Although Sebastopol was miles from the ocean, by the second morning of camp, I had begun to feel seasick. At first I thought it was the greasy camp food or perhaps the hot northern California weather. But I soon realized that even my gut was reacting to the emptiness at the heart of our conversation.
I had come to FOO Camp to imagine the future of media. I wanted to know how the Internet could help me “bring more music to more orifices.” But my dream of making the world a more musical place had fallen on deaf ears; the promise of using technology to bring more culture to the masses had been drowned out by FOO Campers’ collective cry for a democratized media.
The new Internet was about self-made music, not Bob Dylan or the Brandenburg Concertos. Audience and author had become one, and we were transforming culture into cacophony.
FOO Camp, I realized, was a sneak preview. We weren’t there just to talk about new media; we were the new media. The event was a beta version of the Web 2.0 revolution, where Wikipedia met MySpace met YouTube. Everyone was simultaneously broadcasting themselves, but nobody was listening. Out of this anarchy, it suddenly became clear that what was governing the infinite monkeys now inputting away on the Internet was the law of digital Darwinism, the survival of the loudest and most opinionated. Under these rules, the only way to intellectually prevail is by infinite filibustering.
The more that was said that weekend, the less I wanted to express myself. As the din of narcissism swelled, I became increasingly silent. And thus began my rebellion against Silicon Valley. Instead of adding to the noise, I broke the one law of FOO Camp 2004. I stopped participating and sat back and watched.
I haven’t stopped watching since. I’ve spent the last two years observing the Web 2.0 revolution, and I’m dismayed by what I’ve seen.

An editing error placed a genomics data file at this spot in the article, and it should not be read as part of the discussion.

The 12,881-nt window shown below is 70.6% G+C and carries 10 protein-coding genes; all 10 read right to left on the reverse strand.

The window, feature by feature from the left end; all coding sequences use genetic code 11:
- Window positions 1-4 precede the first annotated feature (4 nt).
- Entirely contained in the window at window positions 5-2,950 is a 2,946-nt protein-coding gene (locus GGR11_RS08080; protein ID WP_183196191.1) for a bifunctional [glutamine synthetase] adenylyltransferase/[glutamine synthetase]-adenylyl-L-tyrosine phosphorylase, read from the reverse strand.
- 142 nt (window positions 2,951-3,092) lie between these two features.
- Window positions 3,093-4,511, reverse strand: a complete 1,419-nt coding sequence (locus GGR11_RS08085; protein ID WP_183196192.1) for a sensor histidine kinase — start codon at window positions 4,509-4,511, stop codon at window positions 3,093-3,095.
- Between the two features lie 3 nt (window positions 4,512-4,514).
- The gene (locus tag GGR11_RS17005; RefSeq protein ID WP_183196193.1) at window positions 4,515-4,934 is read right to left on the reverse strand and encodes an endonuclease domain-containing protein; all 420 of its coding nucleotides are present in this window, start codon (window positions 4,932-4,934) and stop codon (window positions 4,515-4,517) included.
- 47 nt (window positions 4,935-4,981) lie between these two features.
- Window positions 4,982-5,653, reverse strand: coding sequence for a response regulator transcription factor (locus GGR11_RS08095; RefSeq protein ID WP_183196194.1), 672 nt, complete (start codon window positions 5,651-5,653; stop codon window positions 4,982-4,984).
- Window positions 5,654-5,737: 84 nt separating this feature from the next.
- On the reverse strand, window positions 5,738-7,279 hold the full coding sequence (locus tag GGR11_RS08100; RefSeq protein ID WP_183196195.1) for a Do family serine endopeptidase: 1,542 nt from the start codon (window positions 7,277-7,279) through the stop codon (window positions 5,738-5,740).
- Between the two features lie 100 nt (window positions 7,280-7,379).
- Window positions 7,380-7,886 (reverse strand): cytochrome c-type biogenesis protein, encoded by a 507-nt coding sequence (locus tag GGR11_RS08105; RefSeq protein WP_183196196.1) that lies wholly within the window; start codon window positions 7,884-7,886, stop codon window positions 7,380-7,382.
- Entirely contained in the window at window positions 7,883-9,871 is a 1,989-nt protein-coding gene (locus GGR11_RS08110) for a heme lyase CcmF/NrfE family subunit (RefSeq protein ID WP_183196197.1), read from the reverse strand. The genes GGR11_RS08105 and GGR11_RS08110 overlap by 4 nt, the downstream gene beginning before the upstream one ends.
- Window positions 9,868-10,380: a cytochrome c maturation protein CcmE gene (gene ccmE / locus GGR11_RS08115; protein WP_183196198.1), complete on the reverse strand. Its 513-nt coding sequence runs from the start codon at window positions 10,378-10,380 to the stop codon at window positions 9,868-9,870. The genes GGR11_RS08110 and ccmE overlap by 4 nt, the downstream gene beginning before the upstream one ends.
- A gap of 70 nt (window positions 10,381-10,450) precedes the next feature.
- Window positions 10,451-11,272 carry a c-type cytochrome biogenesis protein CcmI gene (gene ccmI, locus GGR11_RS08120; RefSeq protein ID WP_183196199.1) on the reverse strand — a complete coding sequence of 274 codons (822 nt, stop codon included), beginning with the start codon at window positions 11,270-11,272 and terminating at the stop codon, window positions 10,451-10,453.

I’ve seen the infinite monkeys, of course, typing away.
And I’ve seen many other strange sights as well, including a video of marching penguins selling a lie, a supposedly infinite Long Tail, and dogs chatting to each other online. But what I’ve been watching is more like Hitchcock’s The Birds than Doctor Doolittle: a horror movie about the consequences of the digital revolution.
Because democratization, despite its lofty idealization, is undermining truth, souring civic discourse, and belittling expertise, experience, and talent. As I noted earlier, it is threatening the very future of our cultural institutions.
I call it the great seduction. The Web 2.0 revolution has peddled the promise of bringing more truth to more people–more depth of information, more global perspective, more unbiased opinion from dispassionate observers. But this is all a smokescreen. What the Web 2.0 revolution is really delivering is superficial observations of the world around us rather than deep analysis, shrill opinion rather than considered judgment. The information business is being transformed by the Internet into the sheer noise of a hundred million bloggers all simultaneously talking about themselves.
Moreover, the free, user-generated content spawned and extolled by the Web 2.0 revolution is decimating the ranks of our cultural gatekeepers, as professional critics, journalists, editors, musicians, moviemakers, and other purveyors of expert information are being replaced (“disintermediated,” to use a FOO Camp term) by amateur bloggers, hack reviewers, homespun moviemakers, and attic recording artists. Meanwhile, the radically new business models based on user-generated material suck the economic value out of traditional media and cultural content.